“I was on a shift of four days on and four days off. After twelve years at Harrods, I decided it was time to move on once again. There was no training with the company to progress and I was being told I had to go into networking, switching and routing but I was not happy with it. I had worked my way up to IT Project Manager in charge of infrastructure. The work was then boring and mundane, so I left and became a Project Manager, which I paid for myself and joined N G Bailey”.

“In April this year, it was a mutual decision both NG Bailey and myself that I left there as there were too many projects on the go at any given time and I was struggling with it all. I had no idea what I wanted to do and was subsequently on the dole claiming Job Seekers and ESA (Employment and Support Allowance)”.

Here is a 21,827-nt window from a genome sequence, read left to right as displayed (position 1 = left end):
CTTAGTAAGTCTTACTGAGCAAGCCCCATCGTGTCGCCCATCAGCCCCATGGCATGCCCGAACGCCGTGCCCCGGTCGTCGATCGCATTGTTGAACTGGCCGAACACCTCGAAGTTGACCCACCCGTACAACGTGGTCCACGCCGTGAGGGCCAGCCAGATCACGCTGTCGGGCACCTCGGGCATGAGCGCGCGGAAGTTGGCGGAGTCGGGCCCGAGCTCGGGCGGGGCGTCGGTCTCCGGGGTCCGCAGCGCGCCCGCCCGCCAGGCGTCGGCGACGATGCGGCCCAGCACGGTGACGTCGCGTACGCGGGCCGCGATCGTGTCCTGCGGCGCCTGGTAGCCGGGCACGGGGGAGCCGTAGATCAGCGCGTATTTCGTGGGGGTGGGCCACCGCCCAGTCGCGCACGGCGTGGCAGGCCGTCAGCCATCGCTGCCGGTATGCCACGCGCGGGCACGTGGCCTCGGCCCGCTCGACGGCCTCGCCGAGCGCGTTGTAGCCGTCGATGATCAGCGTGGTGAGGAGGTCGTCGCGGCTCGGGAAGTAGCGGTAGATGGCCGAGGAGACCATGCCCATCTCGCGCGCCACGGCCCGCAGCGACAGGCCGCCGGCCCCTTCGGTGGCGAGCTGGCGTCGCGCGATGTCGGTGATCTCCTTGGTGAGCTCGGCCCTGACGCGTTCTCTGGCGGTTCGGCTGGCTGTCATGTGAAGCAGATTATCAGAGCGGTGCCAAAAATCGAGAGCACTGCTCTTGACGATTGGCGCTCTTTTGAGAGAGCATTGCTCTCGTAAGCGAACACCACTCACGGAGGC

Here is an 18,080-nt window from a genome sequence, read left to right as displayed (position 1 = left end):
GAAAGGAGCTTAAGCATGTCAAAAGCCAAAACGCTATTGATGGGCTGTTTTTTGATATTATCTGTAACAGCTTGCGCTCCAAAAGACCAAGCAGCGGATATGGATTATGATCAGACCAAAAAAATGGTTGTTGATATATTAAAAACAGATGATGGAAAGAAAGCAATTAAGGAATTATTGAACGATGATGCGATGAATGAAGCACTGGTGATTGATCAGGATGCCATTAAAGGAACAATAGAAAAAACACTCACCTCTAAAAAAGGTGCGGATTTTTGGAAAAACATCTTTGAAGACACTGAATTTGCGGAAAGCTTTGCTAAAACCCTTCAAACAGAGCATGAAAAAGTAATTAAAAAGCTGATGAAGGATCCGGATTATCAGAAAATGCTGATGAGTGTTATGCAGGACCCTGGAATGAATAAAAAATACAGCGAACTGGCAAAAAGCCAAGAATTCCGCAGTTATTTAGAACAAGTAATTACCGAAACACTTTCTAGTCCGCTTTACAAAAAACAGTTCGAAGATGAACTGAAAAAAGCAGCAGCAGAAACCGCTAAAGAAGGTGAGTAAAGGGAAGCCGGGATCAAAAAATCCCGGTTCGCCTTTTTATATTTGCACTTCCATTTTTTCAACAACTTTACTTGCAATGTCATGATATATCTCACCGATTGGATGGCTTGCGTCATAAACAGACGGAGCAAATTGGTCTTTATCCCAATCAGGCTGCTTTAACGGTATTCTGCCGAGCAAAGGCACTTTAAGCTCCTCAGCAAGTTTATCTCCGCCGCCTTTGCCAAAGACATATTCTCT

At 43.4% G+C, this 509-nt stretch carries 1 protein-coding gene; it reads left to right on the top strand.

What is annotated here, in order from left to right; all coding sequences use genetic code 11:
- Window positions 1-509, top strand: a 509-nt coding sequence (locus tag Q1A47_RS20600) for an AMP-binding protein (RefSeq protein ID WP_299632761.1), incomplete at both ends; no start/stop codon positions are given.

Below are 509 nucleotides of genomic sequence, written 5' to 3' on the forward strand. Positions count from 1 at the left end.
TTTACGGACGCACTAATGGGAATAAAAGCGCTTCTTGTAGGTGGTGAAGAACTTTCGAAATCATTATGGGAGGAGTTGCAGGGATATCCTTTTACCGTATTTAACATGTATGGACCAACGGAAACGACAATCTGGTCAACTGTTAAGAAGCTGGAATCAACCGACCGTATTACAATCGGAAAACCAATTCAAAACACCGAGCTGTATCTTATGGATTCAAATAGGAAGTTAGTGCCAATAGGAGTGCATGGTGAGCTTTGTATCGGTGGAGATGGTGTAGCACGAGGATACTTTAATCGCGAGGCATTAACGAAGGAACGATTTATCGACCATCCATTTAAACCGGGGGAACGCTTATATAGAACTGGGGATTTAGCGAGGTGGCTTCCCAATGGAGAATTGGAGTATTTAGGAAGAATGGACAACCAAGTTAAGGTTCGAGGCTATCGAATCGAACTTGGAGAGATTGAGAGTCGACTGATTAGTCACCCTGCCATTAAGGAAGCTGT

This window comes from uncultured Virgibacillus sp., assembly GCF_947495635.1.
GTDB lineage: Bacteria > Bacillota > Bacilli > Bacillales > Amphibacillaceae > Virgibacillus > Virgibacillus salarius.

So your challenges came much later into the transition from soldier to civilian.

Were you still able to get the right support even after leaving the forces twelve to fifteen years ago?

“Yes but as most of us are too proud to ask for it, I let it go for years before plucking up the courage to speak to RBL (Royal British Legion), Poppy Factory. I got an employment consultant from the Poppy Factory and we had a meeting. During the meeting, Building Heroes came up in the conversation. One thing led to another and before I knew it, I was on the course at end of June this year at Chichester college”.

It takes a lot of courage for a veteran to reach out for help, I believe it’s mainly due to pride. Although this may or may not be the case for you.